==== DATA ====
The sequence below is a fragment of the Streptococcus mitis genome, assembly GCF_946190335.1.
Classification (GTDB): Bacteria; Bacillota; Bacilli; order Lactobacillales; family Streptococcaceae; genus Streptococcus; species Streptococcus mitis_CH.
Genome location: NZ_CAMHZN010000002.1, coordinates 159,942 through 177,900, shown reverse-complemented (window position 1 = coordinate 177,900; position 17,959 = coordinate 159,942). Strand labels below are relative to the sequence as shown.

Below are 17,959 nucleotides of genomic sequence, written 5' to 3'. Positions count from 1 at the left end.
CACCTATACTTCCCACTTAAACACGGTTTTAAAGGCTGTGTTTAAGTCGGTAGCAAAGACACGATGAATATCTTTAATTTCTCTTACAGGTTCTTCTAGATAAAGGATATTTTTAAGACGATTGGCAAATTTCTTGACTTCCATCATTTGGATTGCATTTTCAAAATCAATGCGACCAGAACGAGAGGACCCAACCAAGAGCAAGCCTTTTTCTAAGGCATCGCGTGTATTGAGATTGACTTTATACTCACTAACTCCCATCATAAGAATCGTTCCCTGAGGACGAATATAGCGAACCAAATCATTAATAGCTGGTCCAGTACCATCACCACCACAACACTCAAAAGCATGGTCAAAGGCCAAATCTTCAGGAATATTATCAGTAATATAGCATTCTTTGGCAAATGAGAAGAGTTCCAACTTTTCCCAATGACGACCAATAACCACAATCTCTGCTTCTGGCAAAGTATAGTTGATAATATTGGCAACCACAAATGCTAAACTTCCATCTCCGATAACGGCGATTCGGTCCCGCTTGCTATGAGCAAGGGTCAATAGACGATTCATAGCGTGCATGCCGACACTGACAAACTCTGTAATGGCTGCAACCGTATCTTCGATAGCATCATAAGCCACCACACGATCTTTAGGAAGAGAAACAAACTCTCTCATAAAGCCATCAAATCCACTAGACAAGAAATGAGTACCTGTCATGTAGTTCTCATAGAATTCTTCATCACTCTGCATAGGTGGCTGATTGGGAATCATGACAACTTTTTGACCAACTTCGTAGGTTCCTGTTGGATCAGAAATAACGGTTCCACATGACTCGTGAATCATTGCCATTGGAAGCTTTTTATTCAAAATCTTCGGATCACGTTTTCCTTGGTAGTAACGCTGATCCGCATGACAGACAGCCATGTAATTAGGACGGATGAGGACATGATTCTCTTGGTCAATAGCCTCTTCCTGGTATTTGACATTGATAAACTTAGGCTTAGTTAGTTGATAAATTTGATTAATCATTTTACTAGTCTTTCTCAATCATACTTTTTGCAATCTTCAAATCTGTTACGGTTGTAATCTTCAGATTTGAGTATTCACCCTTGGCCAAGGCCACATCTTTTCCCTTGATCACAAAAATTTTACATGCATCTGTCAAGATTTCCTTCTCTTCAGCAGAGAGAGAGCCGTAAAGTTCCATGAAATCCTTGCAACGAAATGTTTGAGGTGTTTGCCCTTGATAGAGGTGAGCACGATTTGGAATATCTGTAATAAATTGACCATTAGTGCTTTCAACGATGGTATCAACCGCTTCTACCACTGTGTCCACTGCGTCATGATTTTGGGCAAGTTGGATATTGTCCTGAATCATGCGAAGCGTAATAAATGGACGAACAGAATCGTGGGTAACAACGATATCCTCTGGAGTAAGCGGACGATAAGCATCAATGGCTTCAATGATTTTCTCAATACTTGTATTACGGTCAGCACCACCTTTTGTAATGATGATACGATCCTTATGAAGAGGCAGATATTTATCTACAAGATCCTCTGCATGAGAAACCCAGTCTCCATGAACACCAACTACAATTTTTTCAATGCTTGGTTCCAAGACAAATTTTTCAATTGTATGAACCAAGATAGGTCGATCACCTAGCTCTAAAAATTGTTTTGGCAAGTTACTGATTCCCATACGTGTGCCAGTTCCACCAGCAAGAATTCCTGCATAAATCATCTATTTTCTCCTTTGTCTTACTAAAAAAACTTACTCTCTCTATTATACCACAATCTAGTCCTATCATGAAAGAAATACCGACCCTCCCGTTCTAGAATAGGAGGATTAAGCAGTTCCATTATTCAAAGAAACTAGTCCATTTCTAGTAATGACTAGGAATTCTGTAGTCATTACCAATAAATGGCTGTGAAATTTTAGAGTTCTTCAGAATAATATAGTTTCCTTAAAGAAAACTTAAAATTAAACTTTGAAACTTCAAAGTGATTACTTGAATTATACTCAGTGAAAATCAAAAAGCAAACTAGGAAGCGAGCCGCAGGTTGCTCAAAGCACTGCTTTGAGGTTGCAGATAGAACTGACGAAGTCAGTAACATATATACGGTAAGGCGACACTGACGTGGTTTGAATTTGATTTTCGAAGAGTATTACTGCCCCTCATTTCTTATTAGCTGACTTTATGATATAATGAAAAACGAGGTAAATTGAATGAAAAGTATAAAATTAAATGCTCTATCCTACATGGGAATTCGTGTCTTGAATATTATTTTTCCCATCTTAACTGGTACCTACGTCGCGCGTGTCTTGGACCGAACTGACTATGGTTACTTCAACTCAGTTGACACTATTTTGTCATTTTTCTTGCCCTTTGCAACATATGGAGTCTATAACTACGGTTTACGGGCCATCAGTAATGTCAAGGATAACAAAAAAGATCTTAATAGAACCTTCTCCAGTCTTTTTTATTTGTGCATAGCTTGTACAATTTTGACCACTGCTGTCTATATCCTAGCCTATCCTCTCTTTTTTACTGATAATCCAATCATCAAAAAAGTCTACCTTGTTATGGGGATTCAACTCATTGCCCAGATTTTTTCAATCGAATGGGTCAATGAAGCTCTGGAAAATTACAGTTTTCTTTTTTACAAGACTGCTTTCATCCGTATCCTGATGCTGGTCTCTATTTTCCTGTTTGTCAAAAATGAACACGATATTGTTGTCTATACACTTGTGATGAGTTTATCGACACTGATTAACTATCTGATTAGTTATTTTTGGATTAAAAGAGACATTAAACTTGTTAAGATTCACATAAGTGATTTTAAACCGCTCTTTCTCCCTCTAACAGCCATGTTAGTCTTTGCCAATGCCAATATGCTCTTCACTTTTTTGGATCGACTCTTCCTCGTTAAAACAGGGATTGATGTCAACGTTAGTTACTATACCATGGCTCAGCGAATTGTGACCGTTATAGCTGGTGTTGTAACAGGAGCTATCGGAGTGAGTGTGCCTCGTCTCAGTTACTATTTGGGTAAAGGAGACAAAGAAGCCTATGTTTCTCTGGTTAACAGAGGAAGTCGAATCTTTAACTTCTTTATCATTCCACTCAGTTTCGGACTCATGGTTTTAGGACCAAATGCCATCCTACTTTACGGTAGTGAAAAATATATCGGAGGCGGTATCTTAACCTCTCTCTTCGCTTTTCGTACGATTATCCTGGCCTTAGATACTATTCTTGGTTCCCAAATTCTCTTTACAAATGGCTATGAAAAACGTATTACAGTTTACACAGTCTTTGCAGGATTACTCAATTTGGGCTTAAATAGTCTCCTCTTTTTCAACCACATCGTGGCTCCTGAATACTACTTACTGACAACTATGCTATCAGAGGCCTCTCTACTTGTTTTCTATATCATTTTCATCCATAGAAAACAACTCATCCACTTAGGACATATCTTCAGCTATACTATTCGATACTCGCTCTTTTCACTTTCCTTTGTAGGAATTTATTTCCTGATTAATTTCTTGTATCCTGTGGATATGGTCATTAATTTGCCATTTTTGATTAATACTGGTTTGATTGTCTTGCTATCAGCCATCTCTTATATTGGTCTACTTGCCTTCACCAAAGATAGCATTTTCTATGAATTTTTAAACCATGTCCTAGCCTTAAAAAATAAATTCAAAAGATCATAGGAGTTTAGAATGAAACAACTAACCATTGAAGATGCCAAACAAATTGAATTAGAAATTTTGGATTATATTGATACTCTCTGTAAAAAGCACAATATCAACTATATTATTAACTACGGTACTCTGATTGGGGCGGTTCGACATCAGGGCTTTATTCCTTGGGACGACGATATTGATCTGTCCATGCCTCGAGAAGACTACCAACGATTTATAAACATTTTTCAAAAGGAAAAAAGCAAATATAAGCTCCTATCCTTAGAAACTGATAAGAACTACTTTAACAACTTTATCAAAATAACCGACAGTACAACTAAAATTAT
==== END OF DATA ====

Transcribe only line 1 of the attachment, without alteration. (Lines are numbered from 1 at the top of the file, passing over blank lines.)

The sequence below is a fragment of the Streptococcus mitis genome, assembly GCF_946190335.1.